All Teeth and No Bite? Just How Threatening Was the German Tiger?


The VII Tiger I was one of the fiercest and most feared tanks of the Second World War. Its deadly 88 mm gun, seemingly impenetrable 120 mm armor, coupled with the ghostly tales it carries, traveled from soldier to soldier and proved for a gut-wrenching combination. It struck as an imposing figure on the battlefield, and at first, Allied tanks were outgunned and outranked in comparison.

But was the Tiger a true goliath or just a figment of Nazi propaganda? We thought we'd turn back the history pages and examine how Allied crews were able to disable this intimidating German hunter. Dive in!

Tiger I: A Formidable Foe

Left image: A German Tiger I tank crew preparing for battle. Right image: A Tiger I on the move.

September 1942. The first Tigers roll out to face the Red Army on the Eastern Front near Leningrad. Less than three months later, they square up against the Allies in the Tunisian desert. During that time, the Tiger quickly established a fearsome reputation. Its thick armor startled crews that despairingly saw their shells bounce off the Tiger's hull and turret. In one early encounter in Tunisia, eight rounds fired from a 75 mm artillery gun bounced off of the side of the tank from a distance of just 45 meters.

By contrast, most Allied tanks were vulnerable to the Tiger at 2,000 meters, but most had to come within a few hundred meters to stand any chance of disabling the Tiger. Even with the rapid upgrade of the 75 mm gun to the high-velocity 76 mm gun, the original Sherman was only capable of defeating the Tiger at close range or from the flank. In the first couple of years of action, mechanical failures proved deadlier to Tigers than combat action.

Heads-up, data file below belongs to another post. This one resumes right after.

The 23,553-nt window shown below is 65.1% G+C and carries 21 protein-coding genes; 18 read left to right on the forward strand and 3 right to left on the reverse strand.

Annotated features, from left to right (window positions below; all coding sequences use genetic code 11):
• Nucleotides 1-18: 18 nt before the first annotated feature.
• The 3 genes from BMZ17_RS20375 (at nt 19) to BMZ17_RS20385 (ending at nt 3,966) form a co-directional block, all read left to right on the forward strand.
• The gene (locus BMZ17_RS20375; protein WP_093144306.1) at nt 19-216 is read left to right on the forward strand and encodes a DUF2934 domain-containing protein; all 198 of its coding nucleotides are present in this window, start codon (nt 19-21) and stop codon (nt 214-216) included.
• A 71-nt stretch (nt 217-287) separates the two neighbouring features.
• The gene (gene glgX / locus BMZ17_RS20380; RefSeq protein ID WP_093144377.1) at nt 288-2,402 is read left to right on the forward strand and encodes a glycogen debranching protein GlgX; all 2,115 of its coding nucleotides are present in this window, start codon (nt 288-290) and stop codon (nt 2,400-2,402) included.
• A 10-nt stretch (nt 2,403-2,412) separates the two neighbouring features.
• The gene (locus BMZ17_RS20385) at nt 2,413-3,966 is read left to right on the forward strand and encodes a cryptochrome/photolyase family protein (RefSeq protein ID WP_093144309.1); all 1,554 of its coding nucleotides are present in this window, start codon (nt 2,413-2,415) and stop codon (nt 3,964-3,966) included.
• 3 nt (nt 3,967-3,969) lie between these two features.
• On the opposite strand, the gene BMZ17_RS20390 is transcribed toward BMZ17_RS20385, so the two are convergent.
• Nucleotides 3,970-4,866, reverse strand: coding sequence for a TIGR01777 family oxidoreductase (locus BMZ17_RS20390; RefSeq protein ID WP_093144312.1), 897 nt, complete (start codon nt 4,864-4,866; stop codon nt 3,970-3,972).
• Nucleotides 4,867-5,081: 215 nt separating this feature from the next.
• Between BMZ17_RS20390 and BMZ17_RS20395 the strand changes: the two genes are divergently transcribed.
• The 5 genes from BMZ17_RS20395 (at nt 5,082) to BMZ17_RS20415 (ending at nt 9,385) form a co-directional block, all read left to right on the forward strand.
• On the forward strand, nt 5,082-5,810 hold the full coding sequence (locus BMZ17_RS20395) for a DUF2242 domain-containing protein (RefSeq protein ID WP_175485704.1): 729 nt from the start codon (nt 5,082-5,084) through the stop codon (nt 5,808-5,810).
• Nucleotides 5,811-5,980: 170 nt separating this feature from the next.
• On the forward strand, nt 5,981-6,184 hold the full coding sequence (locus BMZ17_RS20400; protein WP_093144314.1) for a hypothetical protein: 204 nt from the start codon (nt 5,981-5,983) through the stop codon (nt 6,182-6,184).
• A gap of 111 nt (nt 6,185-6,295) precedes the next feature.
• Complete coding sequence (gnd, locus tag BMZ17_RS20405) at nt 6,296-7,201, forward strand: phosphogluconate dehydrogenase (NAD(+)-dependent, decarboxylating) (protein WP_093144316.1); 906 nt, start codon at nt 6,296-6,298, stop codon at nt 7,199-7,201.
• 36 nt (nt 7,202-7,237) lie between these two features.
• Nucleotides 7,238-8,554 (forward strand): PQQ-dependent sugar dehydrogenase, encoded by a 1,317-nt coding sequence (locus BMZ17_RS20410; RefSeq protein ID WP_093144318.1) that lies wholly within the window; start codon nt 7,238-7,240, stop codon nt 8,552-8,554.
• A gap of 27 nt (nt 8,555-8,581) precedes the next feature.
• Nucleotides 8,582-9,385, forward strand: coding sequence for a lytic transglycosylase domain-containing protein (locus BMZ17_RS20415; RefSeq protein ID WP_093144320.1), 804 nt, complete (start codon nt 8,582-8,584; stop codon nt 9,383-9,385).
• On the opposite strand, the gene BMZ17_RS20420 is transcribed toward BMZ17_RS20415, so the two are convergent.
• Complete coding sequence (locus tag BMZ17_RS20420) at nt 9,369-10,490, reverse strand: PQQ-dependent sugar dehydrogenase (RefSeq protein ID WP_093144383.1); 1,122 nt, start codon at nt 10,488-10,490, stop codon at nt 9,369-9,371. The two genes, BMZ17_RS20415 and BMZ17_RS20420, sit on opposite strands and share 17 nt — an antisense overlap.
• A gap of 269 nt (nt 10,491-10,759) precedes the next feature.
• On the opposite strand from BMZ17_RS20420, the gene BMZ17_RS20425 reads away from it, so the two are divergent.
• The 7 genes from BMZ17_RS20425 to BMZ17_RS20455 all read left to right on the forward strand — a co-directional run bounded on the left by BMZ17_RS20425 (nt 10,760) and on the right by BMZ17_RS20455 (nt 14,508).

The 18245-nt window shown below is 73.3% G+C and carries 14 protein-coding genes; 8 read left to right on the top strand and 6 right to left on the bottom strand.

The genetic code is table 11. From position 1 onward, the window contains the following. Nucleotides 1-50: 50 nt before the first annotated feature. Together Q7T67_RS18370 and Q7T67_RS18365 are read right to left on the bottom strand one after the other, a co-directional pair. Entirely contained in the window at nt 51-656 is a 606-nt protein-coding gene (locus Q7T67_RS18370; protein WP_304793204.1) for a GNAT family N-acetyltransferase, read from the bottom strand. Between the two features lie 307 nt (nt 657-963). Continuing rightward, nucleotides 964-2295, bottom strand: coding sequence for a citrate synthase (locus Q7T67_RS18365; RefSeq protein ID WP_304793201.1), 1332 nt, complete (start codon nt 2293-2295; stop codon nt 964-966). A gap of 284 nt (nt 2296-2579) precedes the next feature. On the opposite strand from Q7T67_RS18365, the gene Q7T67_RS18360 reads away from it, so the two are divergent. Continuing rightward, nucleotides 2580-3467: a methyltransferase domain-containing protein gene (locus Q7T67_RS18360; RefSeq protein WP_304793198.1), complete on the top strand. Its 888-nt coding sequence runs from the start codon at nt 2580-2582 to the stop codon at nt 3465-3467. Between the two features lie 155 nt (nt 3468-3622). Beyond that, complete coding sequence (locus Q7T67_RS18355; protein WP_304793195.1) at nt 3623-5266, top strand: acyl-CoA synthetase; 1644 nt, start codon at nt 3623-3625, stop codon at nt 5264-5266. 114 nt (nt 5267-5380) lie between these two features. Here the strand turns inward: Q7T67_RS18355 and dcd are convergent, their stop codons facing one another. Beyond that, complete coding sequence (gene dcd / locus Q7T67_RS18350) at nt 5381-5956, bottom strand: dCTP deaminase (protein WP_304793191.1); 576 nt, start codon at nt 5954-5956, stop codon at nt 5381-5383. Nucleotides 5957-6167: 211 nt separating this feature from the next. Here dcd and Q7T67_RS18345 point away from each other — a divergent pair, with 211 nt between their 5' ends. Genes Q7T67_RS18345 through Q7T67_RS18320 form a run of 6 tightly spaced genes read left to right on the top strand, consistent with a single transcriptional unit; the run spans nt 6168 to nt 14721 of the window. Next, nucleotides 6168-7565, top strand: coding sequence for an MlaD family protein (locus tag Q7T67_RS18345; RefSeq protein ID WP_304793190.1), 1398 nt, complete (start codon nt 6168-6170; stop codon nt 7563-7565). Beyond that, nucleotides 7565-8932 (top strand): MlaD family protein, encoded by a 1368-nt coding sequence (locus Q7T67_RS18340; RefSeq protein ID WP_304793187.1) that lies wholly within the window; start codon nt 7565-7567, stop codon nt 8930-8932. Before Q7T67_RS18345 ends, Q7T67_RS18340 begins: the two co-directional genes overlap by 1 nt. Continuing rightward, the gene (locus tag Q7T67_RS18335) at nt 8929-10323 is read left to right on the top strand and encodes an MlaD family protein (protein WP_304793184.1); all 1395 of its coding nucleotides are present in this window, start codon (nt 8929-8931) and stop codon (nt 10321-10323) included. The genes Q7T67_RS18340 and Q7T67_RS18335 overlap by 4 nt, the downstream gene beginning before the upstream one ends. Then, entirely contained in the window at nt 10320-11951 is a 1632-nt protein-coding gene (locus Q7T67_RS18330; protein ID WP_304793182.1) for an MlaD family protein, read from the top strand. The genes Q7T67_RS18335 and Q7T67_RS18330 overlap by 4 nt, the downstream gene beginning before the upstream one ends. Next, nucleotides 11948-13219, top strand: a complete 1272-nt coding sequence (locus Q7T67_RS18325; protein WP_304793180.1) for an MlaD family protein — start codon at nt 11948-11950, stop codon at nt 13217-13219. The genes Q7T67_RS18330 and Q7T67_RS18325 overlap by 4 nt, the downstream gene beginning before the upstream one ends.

Left image: A German Tiger I tank crew preparing for battle. Right image: A Tiger I on the move.

1,347 Tiger I tanks left the factory doors from August 1942 until the end of the war. While production greatly lagged behind compared to the 40,000 American M4 Shermans and 50,000 Soviet T-34s in circulation, the Tiger I claimed a phenomenal 9,850 kills for the loss of just 1,715 machines (including tanks recovered and returned to service). Sherman crews suffered a 580 percent loss rate in contrast.

“The most important strengths of the Tiger I were the 88 mm gun, the optics, and the armor. It could face T-34s and destroy enemy tanks from distances we never could dream about before. We never shot at 2,000 or 3,000 meters. It was a waste of ammunition! I always fired at all enemy tanks at a range of 700–800 meters to guarantee all tanks hit were destroyed with a single shot… and because at 700–800 meters, you weren't able to fail!"

– Otto Carius, German Tank Commander

Fear Factor: Justified or Heightened Propaganda?

Goebbels' relentless propaganda machine played an important role in glorifying the Tiger. Notorious tank aces, such as Michael Wittmann, were thrust into the spotlight and generously decorated for their battlefield successes. In a complete juxtaposition, Allied and American soldiers were portrayed as paralyzed combatants who had no answer to the Tiger I's armor and firepower.

Left image: A Tiger I loaded onto a special rail car at the Henschel plant, 1942. Right image: A Tiger I in Italy.

Naturally, this is not exactly true, and you should not believe everything you're told. Many Tigers encountered limiting technical issues. The Allies captured several of them and conducted extensive performance and penetration tests throughout the war. They identified the weak spots of the Tiger I—information disseminated to designers, engineers, and tank crews, who began to develop new tank variations and tactics.

"We have nothing to fear from Tiger and Panther tanks. We have had no difficulty in dealing with German armor.”

– Bernard Montgomery, British Field Marshal, in response to the “Tiger Terror” in Normandy.

Allied Response: Fighting the Tiger Threat

Left image: Burnt-out Tigers near Cori, Italy. Right image: An American soldier inspecting a Tiger I shell penetration.